Australian pension funds bet on niche private debt for more profits

Australian pension funds bet on niche private debt for more profits

Australia's pension giants are looking expand its private credit exposure to some emerging productsas the cash-rich industry looks for ways to diversify portfolios and boost returns.

AMP Ltd., one of Australia's largest pension providers, has launched a new US$198 million (AUD$300 million) alternative debt fund to invest in credit risk transfer, a relatively new corner of the private market. Aware Super, which manages assets worth US$116 million (AUD$175 billion), is also studying the specialty products market for investment potential.

The country's fast-growing US$2.4 trillion (AUD$3.7 trillion) pension fund is looking for avenues for investment as the sector receives more than US$1,300 (AUD$2 billion) in inflows each week. Many of the country's largest pension funds, such as Cbus, HostPlus and AustralianSuper, have increased asset allocations to private credit. The asset class has soared to $1.65 trillion in North America, Europe and Asia Pacific by the end of September 2023, according to figures from investment data firm Preqin Ltd.

“Private credit exposure is increasing in our super fund portfolios,” said Stuart Eliot, head of portfolio management at AMP. “As we already have a national allocation to direct lending strategies, we were looking for complementary exposures that had a different risk-return dynamic.”

AMP has allocated up to 3% of its active portfolio to private credit. In addition to the transfer of credit risk (a type of bond issued by banks to insure the first loss on a pool of loans), the mandate of Its new fund also includes distressed loans and special situations in which borrowers find themselves in financial difficulty.

Credit risk transfer is a more familiar product for major European banks and is also gaining popularity in the United States. Some of the bonds pay double-digit yields, attracting investors such as Blackstone Inc. and Oaktree Capital Management Ltd. The fund AMP offers returns of between 8% and 10% above the Reserve Bank of Australia's official cash rate of 4.35%.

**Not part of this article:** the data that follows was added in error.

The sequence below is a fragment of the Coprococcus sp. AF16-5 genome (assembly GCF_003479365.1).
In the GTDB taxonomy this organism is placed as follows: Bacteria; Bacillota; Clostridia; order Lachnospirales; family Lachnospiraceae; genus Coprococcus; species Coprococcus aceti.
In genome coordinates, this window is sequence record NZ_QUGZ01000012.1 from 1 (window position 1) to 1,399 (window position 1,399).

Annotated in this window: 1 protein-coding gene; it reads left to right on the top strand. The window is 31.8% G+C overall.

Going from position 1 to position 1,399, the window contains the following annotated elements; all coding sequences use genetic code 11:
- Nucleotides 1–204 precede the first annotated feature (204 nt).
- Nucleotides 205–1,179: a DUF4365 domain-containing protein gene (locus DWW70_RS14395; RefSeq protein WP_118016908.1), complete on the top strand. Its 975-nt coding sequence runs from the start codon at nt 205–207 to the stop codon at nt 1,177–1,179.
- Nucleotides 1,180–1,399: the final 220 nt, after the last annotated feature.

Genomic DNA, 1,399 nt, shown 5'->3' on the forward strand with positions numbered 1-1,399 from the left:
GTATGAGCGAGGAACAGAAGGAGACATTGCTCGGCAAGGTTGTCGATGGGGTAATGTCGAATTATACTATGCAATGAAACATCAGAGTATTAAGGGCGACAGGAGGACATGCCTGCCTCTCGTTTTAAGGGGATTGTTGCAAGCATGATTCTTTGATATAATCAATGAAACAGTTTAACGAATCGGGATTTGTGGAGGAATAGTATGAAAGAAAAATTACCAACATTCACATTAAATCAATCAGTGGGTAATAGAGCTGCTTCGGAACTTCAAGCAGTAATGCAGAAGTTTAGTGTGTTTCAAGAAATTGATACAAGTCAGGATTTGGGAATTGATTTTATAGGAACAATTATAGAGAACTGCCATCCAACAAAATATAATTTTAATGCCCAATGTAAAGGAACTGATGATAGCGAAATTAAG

Others are cautious for now. “We're following that like we do everything, but we still have to make an assignment“said Mike Cowell, head of private credit at Aware. The fund is working on the fundamentals of the strategy behind credit risk transfer, relative value and how it would fit within its portfolio, he said.

Australian Retirement Trust, the country's second largest pension with more than US$185,000 (AUD$280,000) in assets, has refrained from investing in new products of this type and is prioritizing traditional options such as direct corporate loans and asset-backed loans.

Private credit as an asset class faces potential headwinds as heavily indebted borrowers face high borrowing costs, tighter cash flows and rising defaults. Moody's Ratings recently warned of more defaults in the leveraged buyout sector.

A combination of strategies can help “mitigate the impacts of adverse economic factors and idiosyncratic risks“said Frithjof van Zyp, senior director at Bfinance Group Holdings Ltd., which helps investors select fund managers.”That's where we're having conversations, particularly with the larger funds, around some of the more specific areas.“.

Nuveen, an investment manager for institutional clients including pension funds, said it is exploring niche investment strategies with some Australian pension providers, such as private asset-backed loans, tenant credit leases and specialized areas within energy infrastructure credit.

“For those who have provided direct corporate loans, commercial real estate debt and infrastructure debt, the next iteration is an even more esoteric world“said Andrew Kleinig, managing director and head of Australia at Nuveen.